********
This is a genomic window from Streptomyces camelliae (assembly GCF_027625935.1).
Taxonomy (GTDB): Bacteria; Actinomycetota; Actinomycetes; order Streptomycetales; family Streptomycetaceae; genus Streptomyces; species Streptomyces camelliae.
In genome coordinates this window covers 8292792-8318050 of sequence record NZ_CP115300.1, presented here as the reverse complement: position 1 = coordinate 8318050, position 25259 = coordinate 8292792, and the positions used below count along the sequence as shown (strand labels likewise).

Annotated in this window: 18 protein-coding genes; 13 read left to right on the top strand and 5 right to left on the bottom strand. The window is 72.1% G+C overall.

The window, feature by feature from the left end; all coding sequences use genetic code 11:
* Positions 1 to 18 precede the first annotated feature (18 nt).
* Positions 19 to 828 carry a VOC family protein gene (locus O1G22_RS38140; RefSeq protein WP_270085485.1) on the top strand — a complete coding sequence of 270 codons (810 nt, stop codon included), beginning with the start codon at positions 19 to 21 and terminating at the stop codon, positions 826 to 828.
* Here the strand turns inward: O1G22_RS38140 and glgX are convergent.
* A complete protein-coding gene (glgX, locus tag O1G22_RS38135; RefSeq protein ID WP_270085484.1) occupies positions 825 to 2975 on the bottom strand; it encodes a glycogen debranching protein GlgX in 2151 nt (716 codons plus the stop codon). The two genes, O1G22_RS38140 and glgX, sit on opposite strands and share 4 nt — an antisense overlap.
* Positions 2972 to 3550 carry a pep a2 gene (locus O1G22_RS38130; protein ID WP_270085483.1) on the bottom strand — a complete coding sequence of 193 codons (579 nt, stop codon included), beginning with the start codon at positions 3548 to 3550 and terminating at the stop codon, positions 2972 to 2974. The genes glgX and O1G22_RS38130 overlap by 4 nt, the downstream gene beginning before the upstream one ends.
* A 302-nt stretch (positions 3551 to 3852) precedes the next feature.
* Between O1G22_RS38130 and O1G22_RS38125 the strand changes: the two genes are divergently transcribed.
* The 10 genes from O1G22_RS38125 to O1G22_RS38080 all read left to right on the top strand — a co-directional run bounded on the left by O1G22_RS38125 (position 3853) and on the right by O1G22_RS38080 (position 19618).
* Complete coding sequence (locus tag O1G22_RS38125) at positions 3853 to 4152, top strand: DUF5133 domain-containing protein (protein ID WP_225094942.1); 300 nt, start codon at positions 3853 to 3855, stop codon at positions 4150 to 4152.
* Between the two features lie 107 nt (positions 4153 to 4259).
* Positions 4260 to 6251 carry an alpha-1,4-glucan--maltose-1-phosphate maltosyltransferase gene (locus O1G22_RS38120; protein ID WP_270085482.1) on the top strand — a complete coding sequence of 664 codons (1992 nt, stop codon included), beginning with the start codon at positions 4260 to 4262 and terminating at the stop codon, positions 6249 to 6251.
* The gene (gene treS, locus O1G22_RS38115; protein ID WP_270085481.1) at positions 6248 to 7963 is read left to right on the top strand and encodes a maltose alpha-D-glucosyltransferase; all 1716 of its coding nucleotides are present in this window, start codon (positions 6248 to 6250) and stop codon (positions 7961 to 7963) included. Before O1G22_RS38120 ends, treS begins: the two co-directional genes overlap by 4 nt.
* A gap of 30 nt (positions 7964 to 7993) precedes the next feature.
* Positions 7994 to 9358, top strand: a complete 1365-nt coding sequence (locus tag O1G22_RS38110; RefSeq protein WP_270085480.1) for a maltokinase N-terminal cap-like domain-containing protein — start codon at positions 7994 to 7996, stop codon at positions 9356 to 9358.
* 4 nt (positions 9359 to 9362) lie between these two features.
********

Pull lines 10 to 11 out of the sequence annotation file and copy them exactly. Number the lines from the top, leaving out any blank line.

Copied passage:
* Positions 2972 to 3550 carry a pep a2 gene (locus O1G22_RS38130; protein ID WP_270085483.1) on the bottom strand — a complete coding sequence of 193 codons (579 nt, stop codon included), beginning with the start codon at positions 3548 to 3550 and terminating at the stop codon, positions 2972 to 2974. The genes glgX and O1G22_RS38130 overlap by 4 nt, the downstream gene beginning before the upstream one ends.
* A 302-nt stretch (positions 3551 to 3852) precedes the next feature.